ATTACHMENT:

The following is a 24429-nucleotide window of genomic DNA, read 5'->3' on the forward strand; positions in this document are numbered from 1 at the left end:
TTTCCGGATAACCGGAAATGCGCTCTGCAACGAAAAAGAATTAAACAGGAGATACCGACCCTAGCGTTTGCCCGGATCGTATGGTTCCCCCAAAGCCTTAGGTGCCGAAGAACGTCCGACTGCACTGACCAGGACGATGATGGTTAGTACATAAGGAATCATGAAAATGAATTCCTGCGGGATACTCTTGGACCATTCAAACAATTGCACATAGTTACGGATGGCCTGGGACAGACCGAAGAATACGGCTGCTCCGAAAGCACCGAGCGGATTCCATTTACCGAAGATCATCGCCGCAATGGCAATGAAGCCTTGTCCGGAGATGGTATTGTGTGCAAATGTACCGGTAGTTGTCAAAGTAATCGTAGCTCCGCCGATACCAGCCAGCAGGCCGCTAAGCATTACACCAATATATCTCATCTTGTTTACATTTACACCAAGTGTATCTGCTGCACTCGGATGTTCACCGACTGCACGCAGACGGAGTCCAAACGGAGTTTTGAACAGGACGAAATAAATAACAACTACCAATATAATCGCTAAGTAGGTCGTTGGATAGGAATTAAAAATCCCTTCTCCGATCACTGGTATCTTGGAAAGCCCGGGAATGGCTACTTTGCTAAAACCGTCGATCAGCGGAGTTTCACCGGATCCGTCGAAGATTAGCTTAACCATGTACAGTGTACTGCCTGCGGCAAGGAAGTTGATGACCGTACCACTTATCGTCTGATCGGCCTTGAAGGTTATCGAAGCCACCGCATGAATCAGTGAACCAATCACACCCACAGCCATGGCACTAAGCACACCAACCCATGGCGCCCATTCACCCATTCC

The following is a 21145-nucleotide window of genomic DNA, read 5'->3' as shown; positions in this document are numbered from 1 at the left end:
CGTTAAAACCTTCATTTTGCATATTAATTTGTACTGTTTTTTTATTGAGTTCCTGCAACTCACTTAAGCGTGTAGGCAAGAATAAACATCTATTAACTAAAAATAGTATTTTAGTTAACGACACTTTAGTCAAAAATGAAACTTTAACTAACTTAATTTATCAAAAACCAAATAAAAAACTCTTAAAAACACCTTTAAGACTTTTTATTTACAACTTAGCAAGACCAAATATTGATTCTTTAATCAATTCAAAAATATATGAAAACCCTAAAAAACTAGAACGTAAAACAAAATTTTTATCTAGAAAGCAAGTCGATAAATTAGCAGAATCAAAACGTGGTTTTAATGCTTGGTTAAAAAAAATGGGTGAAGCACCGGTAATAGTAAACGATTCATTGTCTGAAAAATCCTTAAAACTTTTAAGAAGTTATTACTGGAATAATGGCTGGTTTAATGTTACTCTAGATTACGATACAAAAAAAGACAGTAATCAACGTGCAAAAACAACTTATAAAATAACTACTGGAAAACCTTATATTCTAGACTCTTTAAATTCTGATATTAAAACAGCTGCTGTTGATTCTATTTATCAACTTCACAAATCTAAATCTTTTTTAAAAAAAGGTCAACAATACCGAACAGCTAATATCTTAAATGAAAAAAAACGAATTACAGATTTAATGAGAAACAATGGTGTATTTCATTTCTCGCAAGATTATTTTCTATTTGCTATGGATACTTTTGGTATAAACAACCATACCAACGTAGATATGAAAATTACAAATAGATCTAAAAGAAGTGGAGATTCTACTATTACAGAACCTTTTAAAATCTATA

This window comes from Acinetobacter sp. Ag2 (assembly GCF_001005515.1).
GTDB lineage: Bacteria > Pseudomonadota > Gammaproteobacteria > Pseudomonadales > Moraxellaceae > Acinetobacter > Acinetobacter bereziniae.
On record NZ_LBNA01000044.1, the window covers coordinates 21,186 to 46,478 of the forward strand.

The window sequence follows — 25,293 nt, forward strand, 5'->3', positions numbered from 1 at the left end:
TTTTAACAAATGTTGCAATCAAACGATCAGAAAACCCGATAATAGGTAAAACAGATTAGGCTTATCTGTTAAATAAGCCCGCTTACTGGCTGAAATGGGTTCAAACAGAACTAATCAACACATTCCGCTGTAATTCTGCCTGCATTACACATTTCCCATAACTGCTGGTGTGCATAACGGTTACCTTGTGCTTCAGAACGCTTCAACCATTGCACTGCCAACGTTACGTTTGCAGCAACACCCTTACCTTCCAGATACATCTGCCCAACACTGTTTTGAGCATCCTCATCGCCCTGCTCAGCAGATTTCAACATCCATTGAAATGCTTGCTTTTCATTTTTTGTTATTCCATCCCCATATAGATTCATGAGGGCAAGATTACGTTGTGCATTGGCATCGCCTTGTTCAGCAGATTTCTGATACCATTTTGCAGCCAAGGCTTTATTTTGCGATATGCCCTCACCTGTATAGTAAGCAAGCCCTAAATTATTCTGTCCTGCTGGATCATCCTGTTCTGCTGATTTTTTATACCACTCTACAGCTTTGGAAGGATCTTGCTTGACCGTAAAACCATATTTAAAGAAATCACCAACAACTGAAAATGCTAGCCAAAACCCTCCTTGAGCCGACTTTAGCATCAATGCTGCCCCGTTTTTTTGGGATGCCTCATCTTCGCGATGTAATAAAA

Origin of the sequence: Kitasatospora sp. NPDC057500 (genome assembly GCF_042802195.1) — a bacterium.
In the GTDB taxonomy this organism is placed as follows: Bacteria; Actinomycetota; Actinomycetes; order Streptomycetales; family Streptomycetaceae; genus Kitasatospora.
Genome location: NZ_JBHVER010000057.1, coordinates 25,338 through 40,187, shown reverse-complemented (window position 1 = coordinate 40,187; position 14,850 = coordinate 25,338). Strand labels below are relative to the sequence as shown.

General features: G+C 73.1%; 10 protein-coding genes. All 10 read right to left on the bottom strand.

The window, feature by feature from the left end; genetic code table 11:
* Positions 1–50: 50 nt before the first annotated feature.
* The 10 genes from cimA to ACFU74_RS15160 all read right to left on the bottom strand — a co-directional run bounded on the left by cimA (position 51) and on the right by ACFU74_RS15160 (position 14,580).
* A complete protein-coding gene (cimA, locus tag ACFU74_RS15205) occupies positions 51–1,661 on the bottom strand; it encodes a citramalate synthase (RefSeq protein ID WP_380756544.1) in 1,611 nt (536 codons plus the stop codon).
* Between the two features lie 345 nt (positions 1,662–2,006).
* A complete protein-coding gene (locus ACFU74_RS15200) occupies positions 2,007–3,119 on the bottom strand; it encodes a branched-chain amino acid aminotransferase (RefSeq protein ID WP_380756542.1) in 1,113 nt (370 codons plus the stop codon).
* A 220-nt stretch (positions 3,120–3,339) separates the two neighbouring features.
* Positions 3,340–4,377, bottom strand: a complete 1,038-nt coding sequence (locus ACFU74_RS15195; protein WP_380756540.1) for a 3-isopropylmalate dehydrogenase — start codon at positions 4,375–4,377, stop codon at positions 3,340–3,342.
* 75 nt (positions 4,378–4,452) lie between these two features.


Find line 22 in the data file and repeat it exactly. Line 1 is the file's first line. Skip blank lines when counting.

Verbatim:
* 75 nt (positions 4,378–4,452) lie between these two features.